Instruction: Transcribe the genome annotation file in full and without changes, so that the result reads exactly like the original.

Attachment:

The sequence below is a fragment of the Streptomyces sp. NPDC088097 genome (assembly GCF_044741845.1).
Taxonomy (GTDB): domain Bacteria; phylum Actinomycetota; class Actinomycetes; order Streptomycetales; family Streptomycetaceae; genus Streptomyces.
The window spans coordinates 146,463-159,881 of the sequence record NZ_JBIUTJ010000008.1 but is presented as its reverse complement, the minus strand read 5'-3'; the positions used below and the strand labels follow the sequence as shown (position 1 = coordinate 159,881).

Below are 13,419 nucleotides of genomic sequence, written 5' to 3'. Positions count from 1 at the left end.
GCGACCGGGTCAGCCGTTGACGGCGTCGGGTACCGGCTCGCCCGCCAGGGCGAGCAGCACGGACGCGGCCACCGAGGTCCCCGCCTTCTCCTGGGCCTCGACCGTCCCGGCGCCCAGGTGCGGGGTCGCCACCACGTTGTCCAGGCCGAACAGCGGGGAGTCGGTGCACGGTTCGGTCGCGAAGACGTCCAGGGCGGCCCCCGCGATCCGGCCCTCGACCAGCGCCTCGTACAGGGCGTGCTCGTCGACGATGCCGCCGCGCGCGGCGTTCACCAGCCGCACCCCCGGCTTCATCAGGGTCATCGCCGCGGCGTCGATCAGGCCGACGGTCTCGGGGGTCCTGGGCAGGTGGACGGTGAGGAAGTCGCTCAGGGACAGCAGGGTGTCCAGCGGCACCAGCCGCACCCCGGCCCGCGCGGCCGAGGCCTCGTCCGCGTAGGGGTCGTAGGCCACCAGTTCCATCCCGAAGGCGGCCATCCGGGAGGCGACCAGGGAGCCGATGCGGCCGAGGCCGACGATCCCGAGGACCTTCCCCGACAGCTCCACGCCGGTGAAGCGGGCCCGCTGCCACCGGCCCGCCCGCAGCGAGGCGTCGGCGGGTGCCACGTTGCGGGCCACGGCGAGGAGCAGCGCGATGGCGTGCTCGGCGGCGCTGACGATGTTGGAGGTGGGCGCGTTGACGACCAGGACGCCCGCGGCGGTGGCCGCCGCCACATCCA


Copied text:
The sequence below is a fragment of the Streptomyces sp. NPDC088097 genome (assembly GCF_044741845.1).
Taxonomy (GTDB): domain Bacteria; phylum Actinomycetota; class Actinomycetes; order Streptomycetales; family Streptomycetaceae; genus Streptomyces.
The window spans coordinates 146,463-159,881 of the sequence record NZ_JBIUTJ010000008.1 but is presented as its reverse complement, the minus strand read 5'-3'; the positions used below and the strand labels follow the sequence as shown (position 1 = coordinate 159,881).

Below are 13,419 nucleotides of genomic sequence, written 5' to 3'. Positions count from 1 at the left end.
GCGACCGGGTCAGCCGTTGACGGCGTCGGGTACCGGCTCGCCCGCCAGGGCGAGCAGCACGGACGCGGCCACCGAGGTCCCCGCCTTCTCCTGGGCCTCGACCGTCCCGGCGCCCAGGTGCGGGGTCGCCACCACGTTGTCCAGGCCGAACAGCGGGGAGTCGGTGCACGGTTCGGTCGCGAAGACGTCCAGGGCGGCCCCCGCGATCCGGCCCTCGACCAGCGCCTCGTACAGGGCGTGCTCGTCGACGATGCCGCCGCGCGCGGCGTTCACCAGCCGCACCCCCGGCTTCATCAGGGTCATCGCCGCGGCGTCGATCAGGCCGACGGTCTCGGGGGTCCTGGGCAGGTGGACGGTGAGGAAGTCGCTCAGGGACAGCAGGGTGTCCAGCGGCACCAGCCGCACCCCGGCCCGCGCGGCCGAGGCCTCGTCCGCGTAGGGGTCGTAGGCCACCAGTTCCATCCCGAAGGCGGCCATCCGGGAGGCGACCAGGGAGCCGATGCGGCCGAGGCCGACGATCCCGAGGACCTTCCCCGACAGCTCCACGCCGGTGAAGCGGGCCCGCTGCCACCGGCCCGCCCGCAGCGAGGCGTCGGCGGGTGCCACGTTGCGGGCCACGGCGAGGAGCAGCGCGATGGCGTGCTCGGCGGCGCTGACGATGTTGGAGGTGGGCGCGTTGACGACCAGGACGCCCGCGGCGGTGGCCGCCGCCACATCCA